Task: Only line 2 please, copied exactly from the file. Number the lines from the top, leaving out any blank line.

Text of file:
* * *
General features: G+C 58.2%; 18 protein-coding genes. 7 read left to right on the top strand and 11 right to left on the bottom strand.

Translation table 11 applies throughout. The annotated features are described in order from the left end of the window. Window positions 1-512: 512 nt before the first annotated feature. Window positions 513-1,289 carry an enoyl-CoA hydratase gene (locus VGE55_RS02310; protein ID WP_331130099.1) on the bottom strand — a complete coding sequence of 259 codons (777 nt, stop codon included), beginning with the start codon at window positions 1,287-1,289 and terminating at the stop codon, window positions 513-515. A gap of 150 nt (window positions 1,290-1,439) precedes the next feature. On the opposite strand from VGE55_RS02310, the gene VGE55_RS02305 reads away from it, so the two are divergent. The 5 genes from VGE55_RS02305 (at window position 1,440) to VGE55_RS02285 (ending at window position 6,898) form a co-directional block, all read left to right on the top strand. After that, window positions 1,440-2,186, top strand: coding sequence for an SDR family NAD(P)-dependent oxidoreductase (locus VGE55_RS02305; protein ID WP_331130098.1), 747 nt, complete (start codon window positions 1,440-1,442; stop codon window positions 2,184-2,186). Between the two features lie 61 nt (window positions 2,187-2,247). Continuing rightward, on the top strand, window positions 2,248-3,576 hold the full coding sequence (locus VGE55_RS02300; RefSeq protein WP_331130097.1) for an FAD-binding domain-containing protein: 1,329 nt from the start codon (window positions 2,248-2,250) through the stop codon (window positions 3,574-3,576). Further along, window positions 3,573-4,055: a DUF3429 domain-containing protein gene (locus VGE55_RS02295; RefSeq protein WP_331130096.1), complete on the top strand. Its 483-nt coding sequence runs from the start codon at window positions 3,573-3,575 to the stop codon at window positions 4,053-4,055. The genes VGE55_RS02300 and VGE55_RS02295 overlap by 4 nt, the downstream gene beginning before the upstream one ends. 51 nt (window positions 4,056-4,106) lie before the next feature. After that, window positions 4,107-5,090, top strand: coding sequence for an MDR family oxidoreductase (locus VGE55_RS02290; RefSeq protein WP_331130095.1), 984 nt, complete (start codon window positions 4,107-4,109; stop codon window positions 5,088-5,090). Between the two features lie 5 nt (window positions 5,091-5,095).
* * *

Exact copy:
Translation table 11 applies throughout. The annotated features are described in order from the left end of the window. Window positions 1-512: 512 nt before the first annotated feature. Window positions 513-1,289 carry an enoyl-CoA hydratase gene (locus VGE55_RS02310; protein ID WP_331130099.1) on the bottom strand — a complete coding sequence of 259 codons (777 nt, stop codon included), beginning with the start codon at window positions 1,287-1,289 and terminating at the stop codon, window positions 513-515. A gap of 150 nt (window positions 1,290-1,439) precedes the next feature. On the opposite strand from VGE55_RS02310, the gene VGE55_RS02305 reads away from it, so the two are divergent. The 5 genes from VGE55_RS02305 (at window position 1,440) to VGE55_RS02285 (ending at window position 6,898) form a co-directional block, all read left to right on the top strand. After that, window positions 1,440-2,186, top strand: coding sequence for an SDR family NAD(P)-dependent oxidoreductase (locus VGE55_RS02305; protein ID WP_331130098.1), 747 nt, complete (start codon window positions 1,440-1,442; stop codon window positions 2,184-2,186). Between the two features lie 61 nt (window positions 2,187-2,247). Continuing rightward, on the top strand, window positions 2,248-3,576 hold the full coding sequence (locus VGE55_RS02300; RefSeq protein WP_331130097.1) for an FAD-binding domain-containing protein: 1,329 nt from the start codon (window positions 2,248-2,250) through the stop codon (window positions 3,574-3,576). Further along, window positions 3,573-4,055: a DUF3429 domain-containing protein gene (locus VGE55_RS02295; RefSeq protein WP_331130096.1), complete on the top strand. Its 483-nt coding sequence runs from the start codon at window positions 3,573-3,575 to the stop codon at window positions 4,053-4,055. The genes VGE55_RS02300 and VGE55_RS02295 overlap by 4 nt, the downstream gene beginning before the upstream one ends. 51 nt (window positions 4,056-4,106) lie before the next feature. After that, window positions 4,107-5,090, top strand: coding sequence for an MDR family oxidoreductase (locus VGE55_RS02290; RefSeq protein WP_331130095.1), 984 nt, complete (start codon window positions 4,107-4,109; stop codon window positions 5,088-5,090). Between the two features lie 5 nt (window positions 5,091-5,095).